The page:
December 11th, 2021
The Oil Rollercoaster
Dear Retail Investor,
Few investments present the kind of narrative you get with oil.
It’s one of the most highly traded commodities in the world, with a global market worth over $5 trillion and counting.
It has been referred to as “black gold” and the “lifeblood of the modern economy.”
Because it is . . . at least for now.
Oil is used in many ways: as a key component for energy generation, transportation fuels and petrochemical products such as plastics, solvents and adhesives.
This means it’s highly lucrative. And because it’s unevenly distributed, it’s also highly political.
The result is that oil is very volatile and greatly influenced by politics, weather, sentiment and even unprecedented events like a global pandemic, for example.
Speaking of which . . .
Oil went negative during the COVID crash
It makes no sense at first, but yes—on April 20, 2020, one of the world’s main oil prices (the West Texas Intermediate, or WTI) ended the day worth less than nothing.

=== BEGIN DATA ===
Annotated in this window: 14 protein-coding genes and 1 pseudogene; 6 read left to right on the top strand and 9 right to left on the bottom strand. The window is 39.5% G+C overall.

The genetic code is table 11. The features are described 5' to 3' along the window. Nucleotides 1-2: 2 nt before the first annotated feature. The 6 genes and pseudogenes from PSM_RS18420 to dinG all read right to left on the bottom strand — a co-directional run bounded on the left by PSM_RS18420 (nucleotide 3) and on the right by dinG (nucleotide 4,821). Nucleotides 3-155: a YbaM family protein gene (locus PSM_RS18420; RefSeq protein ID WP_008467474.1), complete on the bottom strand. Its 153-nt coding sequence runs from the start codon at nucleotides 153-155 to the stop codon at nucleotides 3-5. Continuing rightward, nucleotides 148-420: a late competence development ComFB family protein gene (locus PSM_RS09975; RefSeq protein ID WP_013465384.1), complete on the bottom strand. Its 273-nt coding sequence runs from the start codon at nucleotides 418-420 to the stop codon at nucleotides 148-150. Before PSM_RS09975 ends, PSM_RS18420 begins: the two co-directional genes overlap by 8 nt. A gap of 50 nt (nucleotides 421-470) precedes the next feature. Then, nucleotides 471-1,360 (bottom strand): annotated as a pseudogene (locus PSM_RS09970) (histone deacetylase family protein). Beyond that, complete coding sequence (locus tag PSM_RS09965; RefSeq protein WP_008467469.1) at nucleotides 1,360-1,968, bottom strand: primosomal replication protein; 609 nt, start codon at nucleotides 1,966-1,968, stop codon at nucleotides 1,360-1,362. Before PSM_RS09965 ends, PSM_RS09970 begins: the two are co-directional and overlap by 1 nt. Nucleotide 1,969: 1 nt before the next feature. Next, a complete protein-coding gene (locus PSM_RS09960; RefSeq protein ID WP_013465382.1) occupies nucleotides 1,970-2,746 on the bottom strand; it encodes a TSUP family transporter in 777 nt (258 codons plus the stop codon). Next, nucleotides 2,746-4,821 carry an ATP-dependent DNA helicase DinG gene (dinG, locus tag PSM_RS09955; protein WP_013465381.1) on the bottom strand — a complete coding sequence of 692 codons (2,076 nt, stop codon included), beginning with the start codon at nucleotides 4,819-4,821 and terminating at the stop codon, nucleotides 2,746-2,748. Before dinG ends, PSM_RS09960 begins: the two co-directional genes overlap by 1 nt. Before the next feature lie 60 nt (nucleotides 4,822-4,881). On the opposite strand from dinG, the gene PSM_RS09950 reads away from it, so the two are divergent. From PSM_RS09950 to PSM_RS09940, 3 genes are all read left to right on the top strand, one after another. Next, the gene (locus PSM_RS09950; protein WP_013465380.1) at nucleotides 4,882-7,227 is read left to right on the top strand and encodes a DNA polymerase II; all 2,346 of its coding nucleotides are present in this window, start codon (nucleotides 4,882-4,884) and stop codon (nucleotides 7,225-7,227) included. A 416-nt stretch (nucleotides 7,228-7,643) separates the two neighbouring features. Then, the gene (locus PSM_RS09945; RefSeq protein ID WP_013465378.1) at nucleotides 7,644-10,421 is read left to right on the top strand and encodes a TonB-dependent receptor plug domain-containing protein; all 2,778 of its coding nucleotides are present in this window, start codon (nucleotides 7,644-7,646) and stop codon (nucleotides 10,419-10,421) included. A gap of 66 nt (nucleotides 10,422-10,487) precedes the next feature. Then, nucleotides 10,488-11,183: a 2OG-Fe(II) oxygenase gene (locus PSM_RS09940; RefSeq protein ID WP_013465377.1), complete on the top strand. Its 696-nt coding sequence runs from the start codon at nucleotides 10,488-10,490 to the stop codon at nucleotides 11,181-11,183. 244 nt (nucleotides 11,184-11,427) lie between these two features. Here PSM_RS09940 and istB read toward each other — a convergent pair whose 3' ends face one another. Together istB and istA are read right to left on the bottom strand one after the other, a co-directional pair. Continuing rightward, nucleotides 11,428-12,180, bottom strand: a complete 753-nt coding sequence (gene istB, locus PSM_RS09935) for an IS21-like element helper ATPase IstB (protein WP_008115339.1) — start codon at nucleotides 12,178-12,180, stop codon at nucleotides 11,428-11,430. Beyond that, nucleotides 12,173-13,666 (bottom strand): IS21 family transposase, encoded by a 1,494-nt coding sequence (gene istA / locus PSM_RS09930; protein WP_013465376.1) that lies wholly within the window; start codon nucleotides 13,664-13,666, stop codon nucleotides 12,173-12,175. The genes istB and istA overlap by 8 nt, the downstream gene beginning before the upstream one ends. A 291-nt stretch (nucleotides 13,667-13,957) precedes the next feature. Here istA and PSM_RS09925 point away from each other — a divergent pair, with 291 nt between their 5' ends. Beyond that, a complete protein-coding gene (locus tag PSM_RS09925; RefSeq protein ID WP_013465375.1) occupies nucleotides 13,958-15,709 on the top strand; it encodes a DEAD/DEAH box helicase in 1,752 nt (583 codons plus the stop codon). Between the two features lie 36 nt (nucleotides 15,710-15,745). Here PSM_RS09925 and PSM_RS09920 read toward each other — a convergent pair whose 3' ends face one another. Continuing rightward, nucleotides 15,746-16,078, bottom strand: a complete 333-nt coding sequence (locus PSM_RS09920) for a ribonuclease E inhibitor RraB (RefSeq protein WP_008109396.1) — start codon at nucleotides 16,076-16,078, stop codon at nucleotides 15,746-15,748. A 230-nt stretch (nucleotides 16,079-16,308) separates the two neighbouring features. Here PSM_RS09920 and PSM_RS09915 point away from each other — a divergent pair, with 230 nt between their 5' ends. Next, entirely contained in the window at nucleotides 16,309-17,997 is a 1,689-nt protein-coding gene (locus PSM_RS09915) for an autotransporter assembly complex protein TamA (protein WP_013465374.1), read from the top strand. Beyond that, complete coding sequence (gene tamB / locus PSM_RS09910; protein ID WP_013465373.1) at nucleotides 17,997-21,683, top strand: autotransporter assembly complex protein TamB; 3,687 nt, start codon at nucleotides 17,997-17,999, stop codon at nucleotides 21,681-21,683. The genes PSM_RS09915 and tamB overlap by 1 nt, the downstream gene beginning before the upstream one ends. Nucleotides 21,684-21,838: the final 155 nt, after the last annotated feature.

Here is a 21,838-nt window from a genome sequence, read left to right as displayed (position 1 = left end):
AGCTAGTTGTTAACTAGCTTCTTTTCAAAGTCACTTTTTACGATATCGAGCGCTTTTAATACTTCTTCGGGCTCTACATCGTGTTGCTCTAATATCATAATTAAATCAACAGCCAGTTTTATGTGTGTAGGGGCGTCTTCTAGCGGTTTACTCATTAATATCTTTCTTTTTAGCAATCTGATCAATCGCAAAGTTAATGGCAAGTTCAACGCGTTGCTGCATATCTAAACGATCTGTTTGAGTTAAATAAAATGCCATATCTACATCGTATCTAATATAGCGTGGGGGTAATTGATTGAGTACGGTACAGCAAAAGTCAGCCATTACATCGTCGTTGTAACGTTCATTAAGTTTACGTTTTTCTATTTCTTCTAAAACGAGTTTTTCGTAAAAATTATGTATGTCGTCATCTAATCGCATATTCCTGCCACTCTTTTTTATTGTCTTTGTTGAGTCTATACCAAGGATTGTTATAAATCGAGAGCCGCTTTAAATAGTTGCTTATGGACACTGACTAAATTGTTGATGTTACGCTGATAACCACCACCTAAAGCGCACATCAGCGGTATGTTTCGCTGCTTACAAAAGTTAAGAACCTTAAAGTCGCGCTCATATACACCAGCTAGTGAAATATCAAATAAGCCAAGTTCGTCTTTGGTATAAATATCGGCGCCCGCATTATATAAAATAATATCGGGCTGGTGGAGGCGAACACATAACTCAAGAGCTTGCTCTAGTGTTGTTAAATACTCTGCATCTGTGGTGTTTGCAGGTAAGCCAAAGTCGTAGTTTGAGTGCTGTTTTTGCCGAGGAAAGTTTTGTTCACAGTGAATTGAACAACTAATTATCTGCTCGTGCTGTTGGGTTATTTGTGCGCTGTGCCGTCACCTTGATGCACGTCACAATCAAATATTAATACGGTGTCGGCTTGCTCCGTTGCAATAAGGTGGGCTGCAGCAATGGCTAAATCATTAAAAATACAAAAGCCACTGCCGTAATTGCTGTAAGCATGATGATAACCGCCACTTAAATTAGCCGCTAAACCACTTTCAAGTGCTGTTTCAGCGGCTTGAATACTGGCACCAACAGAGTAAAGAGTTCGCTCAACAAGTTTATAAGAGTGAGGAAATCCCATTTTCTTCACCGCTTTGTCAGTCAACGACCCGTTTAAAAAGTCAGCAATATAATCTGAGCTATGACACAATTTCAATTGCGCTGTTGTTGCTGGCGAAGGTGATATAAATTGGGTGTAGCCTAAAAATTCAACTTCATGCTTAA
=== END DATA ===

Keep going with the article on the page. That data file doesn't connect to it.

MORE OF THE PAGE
This was due to a range of factors including, of course, the onset of a once-in-a-century pandemic that messed up supply chains and dramatically sliced the almost 100-million barrel a day oil market.
There was suddenly nowhere to put it, which was evident in the the critical storage hub at Cushing Oklahoma, where oil that trades on the US futures market is delivered.
The market basically broke.
You may recall the story of the poor daytrader who bought hundreds of oil futures contracts during the plunge at $.01, only to be told he owed $9 million after a tech issue prevented his trading platform from displaying negative oil prices.
Nobody wanted oil—and nobody wanted oil stocks, which proceeded to bottom out over the following months along with collapsing global demand.
Fast-forward to the present
And we’re now in the commodity rollercoaster.
The price of oil enjoyed a nice rally after its 2020 lows, with WTI going up over 300%, from
-$37.63 to $84.65.
Oil stocks also enjoyed a healthy rebound, rewarding diamond-handed investors who bought and held during the rough months.
But then Omicron and ongoing economic uncertainty took its toll.
Black Friday took Brent and WTI oil prices down by more than 10%, in the largest one-day drop since that fateful day in April 2020.